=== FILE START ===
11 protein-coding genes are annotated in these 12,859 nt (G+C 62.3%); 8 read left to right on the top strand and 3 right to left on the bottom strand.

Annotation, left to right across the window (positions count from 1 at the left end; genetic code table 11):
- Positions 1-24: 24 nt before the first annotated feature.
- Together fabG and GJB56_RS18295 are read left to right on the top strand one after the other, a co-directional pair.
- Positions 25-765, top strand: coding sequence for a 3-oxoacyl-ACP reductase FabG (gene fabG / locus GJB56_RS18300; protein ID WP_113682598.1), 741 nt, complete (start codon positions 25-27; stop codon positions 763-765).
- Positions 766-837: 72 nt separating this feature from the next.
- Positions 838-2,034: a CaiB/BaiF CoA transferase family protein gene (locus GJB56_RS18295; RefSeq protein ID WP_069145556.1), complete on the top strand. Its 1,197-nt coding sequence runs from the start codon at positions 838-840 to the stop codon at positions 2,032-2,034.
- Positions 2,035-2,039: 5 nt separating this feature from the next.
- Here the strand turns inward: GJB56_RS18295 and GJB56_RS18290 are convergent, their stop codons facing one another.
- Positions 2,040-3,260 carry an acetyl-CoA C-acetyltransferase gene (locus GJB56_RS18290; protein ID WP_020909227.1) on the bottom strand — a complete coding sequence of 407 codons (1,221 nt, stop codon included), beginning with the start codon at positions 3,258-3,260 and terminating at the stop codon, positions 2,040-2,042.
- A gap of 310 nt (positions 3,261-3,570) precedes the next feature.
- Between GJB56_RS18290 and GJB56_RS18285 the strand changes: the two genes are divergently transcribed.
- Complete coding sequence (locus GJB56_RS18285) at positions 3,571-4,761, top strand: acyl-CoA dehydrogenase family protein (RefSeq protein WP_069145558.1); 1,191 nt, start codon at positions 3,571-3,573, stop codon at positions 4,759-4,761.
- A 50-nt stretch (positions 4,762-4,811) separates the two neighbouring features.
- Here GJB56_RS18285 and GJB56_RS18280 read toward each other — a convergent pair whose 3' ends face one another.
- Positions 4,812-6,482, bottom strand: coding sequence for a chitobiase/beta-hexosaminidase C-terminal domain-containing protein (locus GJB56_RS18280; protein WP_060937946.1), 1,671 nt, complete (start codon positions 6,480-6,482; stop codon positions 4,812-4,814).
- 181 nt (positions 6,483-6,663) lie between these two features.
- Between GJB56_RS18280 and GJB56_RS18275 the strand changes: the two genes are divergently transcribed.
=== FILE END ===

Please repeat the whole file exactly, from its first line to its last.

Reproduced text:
11 protein-coding genes are annotated in these 12,859 nt (G+C 62.3%); 8 read left to right on the top strand and 3 right to left on the bottom strand.

Annotation, left to right across the window (positions count from 1 at the left end; genetic code table 11):
- Positions 1-24: 24 nt before the first annotated feature.
- Together fabG and GJB56_RS18295 are read left to right on the top strand one after the other, a co-directional pair.
- Positions 25-765, top strand: coding sequence for a 3-oxoacyl-ACP reductase FabG (gene fabG / locus GJB56_RS18300; protein ID WP_113682598.1), 741 nt, complete (start codon positions 25-27; stop codon positions 763-765).
- Positions 766-837: 72 nt separating this feature from the next.
- Positions 838-2,034: a CaiB/BaiF CoA transferase family protein gene (locus GJB56_RS18295; RefSeq protein ID WP_069145556.1), complete on the top strand. Its 1,197-nt coding sequence runs from the start codon at positions 838-840 to the stop codon at positions 2,032-2,034.
- Positions 2,035-2,039: 5 nt separating this feature from the next.
- Here the strand turns inward: GJB56_RS18295 and GJB56_RS18290 are convergent, their stop codons facing one another.
- Positions 2,040-3,260 carry an acetyl-CoA C-acetyltransferase gene (locus GJB56_RS18290; protein ID WP_020909227.1) on the bottom strand — a complete coding sequence of 407 codons (1,221 nt, stop codon included), beginning with the start codon at positions 3,258-3,260 and terminating at the stop codon, positions 2,040-2,042.
- A gap of 310 nt (positions 3,261-3,570) precedes the next feature.
- Between GJB56_RS18290 and GJB56_RS18285 the strand changes: the two genes are divergently transcribed.
- Complete coding sequence (locus GJB56_RS18285) at positions 3,571-4,761, top strand: acyl-CoA dehydrogenase family protein (RefSeq protein WP_069145558.1); 1,191 nt, start codon at positions 3,571-3,573, stop codon at positions 4,759-4,761.
- A 50-nt stretch (positions 4,762-4,811) separates the two neighbouring features.
- Here GJB56_RS18285 and GJB56_RS18280 read toward each other — a convergent pair whose 3' ends face one another.
- Positions 4,812-6,482, bottom strand: coding sequence for a chitobiase/beta-hexosaminidase C-terminal domain-containing protein (locus GJB56_RS18280; protein WP_060937946.1), 1,671 nt, complete (start codon positions 6,480-6,482; stop codon positions 4,812-4,814).
- 181 nt (positions 6,483-6,663) lie between these two features.
- Between GJB56_RS18280 and GJB56_RS18275 the strand changes: the two genes are divergently transcribed.